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About Time's infamous 'Is God Dead?' cover -- a paradigmatic 50th anniversary

About Time's infamous 'Is God Dead?' cover -- a paradigmatic 50th anniversary

In olden times the major U.S. news magazines often ran major religion takeouts at Easter time. Fifty years ago Time greeted the holy weekend with the stark “Is God Dead?” cover story (hit the pay wall here), rousing its top newsstand sales since World War Two and a record pile of letters to the editor.

The lede:  “Is God dead? It is a question that tantalizes both believers, who perhaps secretly fear that he is, and atheists, who possibly suspect that the answer is no.” The article pursued that duality, not only doubt but problematic aspects of fashionable skepticism.

Author John T. Elson (1931-2009) was no faith-basher but an intellectually inquisitive Catholic who worshiped regularly at Manhattan’s St. Ignatius Church. This uber-talented religion writer was largely unheralded in that era when Time barred bylines. Later, he was a senior editor or A.M.E. who often supervised the Guy during 19 years as the news magazine’s religion writer.

The God article raised a classic journalistic issue as  pertinent as the latest Trump outburst: Does media sensationalism distort reality and harm the culture? After all, only a handful of “mainline” Protestant theologians were the “Christian atheists” of 1966. But Elson captured a cultural moment other media were pondering. Weeks beforehand, John Lennon had remarked that “Christianity will go” and “we’re more popular than Jesus now.” Another Elson cover story later that year profiled the Episcopal Church’s doubt-drenched Bishop James Pike.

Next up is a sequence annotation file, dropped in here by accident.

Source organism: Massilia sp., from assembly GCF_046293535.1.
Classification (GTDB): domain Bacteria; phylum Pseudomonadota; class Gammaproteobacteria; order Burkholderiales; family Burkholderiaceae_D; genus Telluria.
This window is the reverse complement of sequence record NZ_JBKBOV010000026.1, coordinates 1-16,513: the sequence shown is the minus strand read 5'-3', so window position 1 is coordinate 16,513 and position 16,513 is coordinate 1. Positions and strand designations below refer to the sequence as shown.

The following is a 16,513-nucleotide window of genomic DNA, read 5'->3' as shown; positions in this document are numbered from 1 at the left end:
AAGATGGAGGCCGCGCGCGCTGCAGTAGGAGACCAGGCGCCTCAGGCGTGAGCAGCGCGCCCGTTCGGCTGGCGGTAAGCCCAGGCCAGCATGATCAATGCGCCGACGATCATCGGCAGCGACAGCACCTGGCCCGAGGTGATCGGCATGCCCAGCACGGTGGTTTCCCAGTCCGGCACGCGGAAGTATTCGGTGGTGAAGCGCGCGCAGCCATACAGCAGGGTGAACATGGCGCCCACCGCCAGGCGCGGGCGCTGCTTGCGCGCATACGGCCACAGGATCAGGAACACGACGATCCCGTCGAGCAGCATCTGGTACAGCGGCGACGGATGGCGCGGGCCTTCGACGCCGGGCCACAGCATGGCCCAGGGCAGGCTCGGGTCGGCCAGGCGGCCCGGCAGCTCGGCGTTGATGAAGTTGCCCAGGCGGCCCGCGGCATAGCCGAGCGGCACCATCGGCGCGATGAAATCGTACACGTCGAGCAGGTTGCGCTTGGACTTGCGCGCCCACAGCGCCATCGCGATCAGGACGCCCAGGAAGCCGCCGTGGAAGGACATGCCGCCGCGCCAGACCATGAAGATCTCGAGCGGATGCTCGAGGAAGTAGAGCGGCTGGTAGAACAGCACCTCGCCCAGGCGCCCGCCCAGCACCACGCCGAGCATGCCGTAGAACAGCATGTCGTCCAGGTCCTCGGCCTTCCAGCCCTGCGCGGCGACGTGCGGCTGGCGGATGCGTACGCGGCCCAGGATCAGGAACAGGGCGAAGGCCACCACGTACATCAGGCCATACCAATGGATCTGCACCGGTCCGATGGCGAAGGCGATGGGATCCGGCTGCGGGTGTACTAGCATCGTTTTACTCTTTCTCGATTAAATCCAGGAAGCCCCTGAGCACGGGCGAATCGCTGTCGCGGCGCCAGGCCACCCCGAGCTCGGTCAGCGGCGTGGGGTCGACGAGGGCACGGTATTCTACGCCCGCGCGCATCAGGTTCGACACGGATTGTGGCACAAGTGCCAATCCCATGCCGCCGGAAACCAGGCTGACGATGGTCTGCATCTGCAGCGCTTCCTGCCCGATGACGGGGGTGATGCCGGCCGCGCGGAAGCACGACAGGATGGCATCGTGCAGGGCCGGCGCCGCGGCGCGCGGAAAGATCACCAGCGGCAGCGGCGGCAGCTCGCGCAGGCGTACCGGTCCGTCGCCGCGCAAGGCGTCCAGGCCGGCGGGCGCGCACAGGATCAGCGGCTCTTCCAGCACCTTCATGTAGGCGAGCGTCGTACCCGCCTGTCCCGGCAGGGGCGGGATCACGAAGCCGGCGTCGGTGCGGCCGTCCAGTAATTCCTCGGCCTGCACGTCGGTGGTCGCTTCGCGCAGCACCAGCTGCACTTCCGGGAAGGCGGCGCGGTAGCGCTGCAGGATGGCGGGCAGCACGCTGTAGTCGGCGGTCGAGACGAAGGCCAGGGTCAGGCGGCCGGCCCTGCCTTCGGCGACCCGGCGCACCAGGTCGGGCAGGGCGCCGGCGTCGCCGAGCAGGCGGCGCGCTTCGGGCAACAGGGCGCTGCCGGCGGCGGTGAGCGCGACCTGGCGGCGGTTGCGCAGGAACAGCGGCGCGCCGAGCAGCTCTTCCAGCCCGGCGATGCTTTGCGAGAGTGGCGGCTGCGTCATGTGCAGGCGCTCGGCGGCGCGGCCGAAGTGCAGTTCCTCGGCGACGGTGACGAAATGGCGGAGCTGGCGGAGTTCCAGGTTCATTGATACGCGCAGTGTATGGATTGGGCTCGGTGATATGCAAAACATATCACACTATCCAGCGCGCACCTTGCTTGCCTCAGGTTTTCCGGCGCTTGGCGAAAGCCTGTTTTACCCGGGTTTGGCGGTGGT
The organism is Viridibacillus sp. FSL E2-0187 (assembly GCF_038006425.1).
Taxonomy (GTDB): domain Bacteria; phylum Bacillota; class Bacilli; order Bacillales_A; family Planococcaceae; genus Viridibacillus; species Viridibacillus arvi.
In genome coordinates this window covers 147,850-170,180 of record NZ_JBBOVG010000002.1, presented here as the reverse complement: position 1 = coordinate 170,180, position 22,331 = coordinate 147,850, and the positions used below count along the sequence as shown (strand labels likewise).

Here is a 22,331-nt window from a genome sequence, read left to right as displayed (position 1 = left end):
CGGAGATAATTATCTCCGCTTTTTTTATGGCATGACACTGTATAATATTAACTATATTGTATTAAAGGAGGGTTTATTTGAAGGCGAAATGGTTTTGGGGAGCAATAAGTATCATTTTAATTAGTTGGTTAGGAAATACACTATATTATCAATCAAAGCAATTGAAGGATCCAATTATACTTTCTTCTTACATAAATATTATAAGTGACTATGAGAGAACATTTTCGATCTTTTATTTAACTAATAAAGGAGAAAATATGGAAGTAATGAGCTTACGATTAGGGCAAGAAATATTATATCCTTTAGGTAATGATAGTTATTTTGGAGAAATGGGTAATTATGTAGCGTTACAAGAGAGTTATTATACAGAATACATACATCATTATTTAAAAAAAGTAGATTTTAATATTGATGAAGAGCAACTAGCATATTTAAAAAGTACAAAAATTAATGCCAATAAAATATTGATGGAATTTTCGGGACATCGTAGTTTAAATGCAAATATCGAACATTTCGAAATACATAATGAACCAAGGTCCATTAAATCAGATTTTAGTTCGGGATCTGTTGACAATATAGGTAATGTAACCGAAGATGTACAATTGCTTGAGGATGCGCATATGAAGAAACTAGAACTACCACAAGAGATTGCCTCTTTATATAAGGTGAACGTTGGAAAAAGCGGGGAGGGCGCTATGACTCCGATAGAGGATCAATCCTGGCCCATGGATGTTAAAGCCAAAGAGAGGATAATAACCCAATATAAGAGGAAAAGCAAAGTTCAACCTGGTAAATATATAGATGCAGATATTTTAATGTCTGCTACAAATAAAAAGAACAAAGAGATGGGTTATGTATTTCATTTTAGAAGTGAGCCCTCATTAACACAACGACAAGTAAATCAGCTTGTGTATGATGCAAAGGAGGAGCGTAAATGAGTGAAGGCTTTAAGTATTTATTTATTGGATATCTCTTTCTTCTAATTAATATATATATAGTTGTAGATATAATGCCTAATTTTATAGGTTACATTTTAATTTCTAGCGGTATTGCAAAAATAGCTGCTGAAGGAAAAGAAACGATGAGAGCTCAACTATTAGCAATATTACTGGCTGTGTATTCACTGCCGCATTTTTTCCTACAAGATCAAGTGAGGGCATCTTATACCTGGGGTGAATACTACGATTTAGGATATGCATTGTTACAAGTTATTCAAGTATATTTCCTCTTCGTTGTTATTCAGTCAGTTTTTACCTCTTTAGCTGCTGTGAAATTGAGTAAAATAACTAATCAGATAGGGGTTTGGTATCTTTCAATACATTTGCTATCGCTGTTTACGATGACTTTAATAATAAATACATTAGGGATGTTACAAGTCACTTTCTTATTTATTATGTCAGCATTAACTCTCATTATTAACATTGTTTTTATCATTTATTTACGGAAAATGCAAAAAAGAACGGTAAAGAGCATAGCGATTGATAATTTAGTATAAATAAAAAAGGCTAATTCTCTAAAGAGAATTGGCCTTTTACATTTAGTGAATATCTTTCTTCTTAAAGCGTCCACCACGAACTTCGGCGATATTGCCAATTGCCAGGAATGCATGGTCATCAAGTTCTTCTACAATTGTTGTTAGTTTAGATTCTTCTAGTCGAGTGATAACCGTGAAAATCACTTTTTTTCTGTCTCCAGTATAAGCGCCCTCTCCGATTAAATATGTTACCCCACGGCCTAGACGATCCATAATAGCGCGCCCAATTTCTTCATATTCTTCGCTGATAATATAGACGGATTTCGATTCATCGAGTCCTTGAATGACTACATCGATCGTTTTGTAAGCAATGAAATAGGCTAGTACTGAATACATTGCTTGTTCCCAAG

God didn’t die.

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The Atlantic on Texas cheerleaders: In this case, old-time religion comes across as reasonable

The Atlantic on Texas cheerleaders: In this case, old-time religion comes across as reasonable

Four years after a group of East Texas cheerleaders took on their school district to fight for the right to have religious-themed banners at their school football games, Atlantic Monthly takes a trip into flyover country to talk to the girls.

Some of these young women have already graduated from high school and have been able to get a wider perspective on their battle. I thought the magazine’s take on it all had very little snark and some actual respect for these teenagers. Kountze, by the way, is just north of Houston.

So here's how this lengthy piece started:

The cheerleaders in Kountze, Texas, have been painting Bible verses on the banners they hold up at football games for nearly four years. Players line up on Friday nights behind a big stretch of unrolled butcher paper, busting through it as they run onto the field. Instead of a negative slogan, along the lines of “Kill the Tatum Eagles,” the girls wanted to write messages that were more positive, ones “that were really encouraging and honorable to God,” as one of them put it. They proposed this at their cheer camp in the summer of 2012. After the moms who sponsored the club got sign off from the school principal, the girls made their first signs, sporting messages like “I can do all things through Christ who strengthens me,” from Philippians, or “A lion, which is strongest among beasts and turns not away from any,” a Proverbs verse. (Kountze High is home to the Lions.)